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Developing an automated apparatus for continual trials recognition memory in rodents

An apparatus that includes a testing chamber in which the white mouse can explore objects and includes a holding chamber

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  • Reduction



Spontaneous recognition tasks are widely used as a laboratory measure of different memory types in animals. These studies are often run such that only one trial a day is collected for each rodent, with the animal being handled during delays (whilst objects are being changed) and between trials (which are typically run on different days), increasing anxiety in the animals and affecting reproducibility of the data. This leads to high levels of behavioural noise which results either in the use of large numbers of animals to produce sufficient statistical power or ambiguous results that can be misinterpreted.

Dr Alex Easton (Durham University), together with Campden Instruments (a commercial developer of behavioural testing equipment) has developed the semi-automated continual trials apparatus that includes a testing chamber in which the animal can explore objects and a holding chamber where the animal rests undisturbed whilst objects are changed. An automatic door opens between the two chambers to allow the animal to shuttle between them without being handled. The apparatus also incorporates a camera to capture the animal’s behaviour throughout its time in the testing chamber for scoring later and a prototype behaviour scoring app. The apparatus allows the use of substantial (24h) delays between sample phase (familiarisation with objects) and test phase (introduction of novel object), whilst retaining the benefits of the continual trials approach, by running all sample phases on day 1 and all test phases on day 2.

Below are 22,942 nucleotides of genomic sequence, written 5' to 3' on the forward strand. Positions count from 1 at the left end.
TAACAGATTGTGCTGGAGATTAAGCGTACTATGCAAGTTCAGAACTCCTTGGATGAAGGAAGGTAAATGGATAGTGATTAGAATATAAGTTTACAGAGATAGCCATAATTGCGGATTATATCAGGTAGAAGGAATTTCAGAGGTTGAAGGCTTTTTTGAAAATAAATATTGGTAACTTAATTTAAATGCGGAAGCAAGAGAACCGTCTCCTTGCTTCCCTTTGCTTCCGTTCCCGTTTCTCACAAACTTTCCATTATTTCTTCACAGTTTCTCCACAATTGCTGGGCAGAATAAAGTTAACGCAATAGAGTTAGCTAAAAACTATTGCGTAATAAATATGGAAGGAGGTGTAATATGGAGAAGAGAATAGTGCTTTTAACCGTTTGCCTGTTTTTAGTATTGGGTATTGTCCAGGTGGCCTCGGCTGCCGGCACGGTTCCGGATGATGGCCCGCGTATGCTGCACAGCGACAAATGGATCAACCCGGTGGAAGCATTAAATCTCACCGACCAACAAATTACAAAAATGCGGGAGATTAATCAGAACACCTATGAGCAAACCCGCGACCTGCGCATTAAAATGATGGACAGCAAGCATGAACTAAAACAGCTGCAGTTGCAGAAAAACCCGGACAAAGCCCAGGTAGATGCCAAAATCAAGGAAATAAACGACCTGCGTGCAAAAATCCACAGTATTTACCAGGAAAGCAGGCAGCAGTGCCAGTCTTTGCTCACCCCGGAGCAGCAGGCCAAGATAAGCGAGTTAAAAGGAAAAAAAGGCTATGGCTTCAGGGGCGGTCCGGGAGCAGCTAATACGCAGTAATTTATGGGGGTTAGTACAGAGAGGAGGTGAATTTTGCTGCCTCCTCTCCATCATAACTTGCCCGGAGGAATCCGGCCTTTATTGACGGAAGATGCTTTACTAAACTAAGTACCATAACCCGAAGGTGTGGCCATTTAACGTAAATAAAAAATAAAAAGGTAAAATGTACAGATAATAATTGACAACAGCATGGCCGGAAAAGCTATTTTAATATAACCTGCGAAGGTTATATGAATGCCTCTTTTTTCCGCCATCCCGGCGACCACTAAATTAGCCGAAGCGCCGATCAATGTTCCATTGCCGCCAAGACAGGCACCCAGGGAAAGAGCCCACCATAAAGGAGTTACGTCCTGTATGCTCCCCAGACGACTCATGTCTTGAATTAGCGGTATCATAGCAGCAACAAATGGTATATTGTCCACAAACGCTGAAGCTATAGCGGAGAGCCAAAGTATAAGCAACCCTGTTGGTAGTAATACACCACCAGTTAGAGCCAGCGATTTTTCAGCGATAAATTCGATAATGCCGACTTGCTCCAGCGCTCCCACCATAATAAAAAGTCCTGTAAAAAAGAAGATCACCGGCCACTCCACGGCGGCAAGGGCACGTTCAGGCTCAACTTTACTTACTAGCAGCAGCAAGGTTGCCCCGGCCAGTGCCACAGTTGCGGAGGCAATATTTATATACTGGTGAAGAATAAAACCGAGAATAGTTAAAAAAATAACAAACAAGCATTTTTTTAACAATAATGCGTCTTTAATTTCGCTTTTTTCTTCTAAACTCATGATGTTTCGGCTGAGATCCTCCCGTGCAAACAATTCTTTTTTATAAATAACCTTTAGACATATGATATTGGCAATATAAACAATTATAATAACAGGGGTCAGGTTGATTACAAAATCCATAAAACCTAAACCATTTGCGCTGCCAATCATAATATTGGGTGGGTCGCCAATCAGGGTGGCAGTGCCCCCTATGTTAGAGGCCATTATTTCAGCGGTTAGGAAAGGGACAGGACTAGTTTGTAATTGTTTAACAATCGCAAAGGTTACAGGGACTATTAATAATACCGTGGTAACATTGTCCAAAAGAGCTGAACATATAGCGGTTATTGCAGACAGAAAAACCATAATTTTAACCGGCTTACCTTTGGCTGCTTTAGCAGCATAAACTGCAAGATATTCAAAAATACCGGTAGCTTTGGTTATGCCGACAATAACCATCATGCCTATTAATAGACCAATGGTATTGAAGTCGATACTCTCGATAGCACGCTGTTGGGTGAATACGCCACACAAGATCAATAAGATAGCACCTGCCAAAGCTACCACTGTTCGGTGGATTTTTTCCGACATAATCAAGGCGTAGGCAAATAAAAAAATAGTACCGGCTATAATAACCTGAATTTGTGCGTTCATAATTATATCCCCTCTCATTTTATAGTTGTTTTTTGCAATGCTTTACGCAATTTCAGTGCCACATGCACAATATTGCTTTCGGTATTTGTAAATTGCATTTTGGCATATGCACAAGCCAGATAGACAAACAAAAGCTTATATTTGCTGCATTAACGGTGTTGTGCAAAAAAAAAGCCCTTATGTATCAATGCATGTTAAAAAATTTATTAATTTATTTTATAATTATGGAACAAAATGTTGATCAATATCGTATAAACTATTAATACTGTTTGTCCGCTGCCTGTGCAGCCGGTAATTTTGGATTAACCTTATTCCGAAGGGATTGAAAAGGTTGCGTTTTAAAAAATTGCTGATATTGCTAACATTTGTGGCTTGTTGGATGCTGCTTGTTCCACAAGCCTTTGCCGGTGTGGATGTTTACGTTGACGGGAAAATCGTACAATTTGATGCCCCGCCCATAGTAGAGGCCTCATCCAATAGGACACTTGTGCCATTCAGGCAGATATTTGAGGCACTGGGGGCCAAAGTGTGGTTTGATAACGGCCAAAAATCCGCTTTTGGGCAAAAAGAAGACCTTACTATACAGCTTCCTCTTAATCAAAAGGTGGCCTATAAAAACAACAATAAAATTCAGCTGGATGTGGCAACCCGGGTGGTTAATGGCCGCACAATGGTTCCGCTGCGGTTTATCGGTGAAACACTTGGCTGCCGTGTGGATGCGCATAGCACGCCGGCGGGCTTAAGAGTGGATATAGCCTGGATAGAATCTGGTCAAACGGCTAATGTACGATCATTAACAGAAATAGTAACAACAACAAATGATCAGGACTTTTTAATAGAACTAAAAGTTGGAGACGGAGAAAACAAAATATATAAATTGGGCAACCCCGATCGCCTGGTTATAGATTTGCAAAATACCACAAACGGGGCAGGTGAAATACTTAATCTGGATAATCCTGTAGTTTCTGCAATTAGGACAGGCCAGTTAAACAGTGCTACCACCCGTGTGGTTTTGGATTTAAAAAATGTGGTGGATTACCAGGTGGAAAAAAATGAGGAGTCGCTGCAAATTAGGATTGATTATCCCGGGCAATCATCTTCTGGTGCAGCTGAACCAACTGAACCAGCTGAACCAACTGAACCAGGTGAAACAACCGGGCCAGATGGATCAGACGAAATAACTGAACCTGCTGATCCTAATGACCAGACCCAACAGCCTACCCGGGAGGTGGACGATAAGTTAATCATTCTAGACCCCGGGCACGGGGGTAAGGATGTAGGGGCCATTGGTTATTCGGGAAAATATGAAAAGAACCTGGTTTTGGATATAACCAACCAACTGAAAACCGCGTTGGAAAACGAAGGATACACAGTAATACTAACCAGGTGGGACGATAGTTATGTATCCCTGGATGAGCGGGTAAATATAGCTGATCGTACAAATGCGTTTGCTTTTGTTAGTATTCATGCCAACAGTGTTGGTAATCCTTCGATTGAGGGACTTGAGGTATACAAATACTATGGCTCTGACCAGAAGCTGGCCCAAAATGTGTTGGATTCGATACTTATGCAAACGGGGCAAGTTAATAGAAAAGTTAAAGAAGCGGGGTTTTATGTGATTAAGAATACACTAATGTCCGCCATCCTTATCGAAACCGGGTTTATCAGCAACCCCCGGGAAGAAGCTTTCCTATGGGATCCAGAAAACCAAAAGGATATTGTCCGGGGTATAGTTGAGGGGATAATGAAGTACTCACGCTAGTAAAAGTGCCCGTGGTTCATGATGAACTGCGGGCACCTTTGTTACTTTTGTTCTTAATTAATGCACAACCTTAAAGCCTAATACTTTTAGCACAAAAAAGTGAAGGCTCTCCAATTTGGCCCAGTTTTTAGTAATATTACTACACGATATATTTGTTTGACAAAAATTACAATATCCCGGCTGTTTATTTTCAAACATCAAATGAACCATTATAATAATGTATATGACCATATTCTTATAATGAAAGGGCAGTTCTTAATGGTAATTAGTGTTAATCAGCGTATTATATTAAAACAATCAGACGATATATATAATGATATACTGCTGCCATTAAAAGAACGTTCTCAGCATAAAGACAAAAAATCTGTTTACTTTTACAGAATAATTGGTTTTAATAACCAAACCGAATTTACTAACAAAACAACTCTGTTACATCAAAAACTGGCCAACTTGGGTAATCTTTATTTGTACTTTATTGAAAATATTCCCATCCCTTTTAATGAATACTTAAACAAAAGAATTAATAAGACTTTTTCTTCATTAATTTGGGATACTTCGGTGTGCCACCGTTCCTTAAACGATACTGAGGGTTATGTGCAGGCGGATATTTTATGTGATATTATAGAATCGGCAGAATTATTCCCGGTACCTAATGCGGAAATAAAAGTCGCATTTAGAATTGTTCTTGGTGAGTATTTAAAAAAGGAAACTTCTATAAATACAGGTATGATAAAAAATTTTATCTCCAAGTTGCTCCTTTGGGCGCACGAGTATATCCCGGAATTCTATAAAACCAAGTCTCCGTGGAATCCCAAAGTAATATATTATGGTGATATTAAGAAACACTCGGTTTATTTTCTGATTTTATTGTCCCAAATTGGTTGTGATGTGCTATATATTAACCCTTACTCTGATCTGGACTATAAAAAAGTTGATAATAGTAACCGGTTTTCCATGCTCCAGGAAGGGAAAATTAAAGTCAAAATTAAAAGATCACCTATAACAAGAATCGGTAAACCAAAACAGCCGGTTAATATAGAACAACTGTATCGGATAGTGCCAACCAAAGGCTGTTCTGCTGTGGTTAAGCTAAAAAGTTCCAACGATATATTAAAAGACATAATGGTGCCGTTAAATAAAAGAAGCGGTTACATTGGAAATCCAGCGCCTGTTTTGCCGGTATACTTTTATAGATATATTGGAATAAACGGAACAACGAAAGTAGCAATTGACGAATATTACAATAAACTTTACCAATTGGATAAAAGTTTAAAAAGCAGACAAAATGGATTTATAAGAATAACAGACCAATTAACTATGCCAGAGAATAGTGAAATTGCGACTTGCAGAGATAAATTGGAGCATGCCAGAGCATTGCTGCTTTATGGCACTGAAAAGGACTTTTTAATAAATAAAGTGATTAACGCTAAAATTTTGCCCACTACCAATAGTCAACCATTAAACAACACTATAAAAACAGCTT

Having validated the effectiveness of the technology in both rats and mice on object recognition and object location memory, Dr Alex Easton sought collaborators to expand the application of the apparatus. With the support of CRACK IT Solutions funding Alex and Campden Instruments are now working with researchers across four universities (St Andrews University, University of Edinburgh, Open University and Bristol University) to:

  • Assess the potential for running multiple apparatus simultaneously.
  • Increase the amount of data extracted from a session using the integrated camera.
  • Improve data scoring.
  • Develop the apparatus for use in different experimental settings such as electrophysiology or optogenetic experiments.

The apparatus provides a marked refinement in procedure, as animals do not undergo handling between or within trials. The reduced handling and reduced inter-animal variability makes performance more reliable, reducing the number of animals required to achieve statistical significance in studies of spontaneous recognition. In both rats and mice, the researchers have shown that they can reduce the number of animals required for standard tasks from 16 animals per group to eight. This has reduced the number of animals used in their research group by approximately 100 animals in the last three years. The apparatus also provides a marked refinement in procedure, as animals do not undergo handling between or within trials.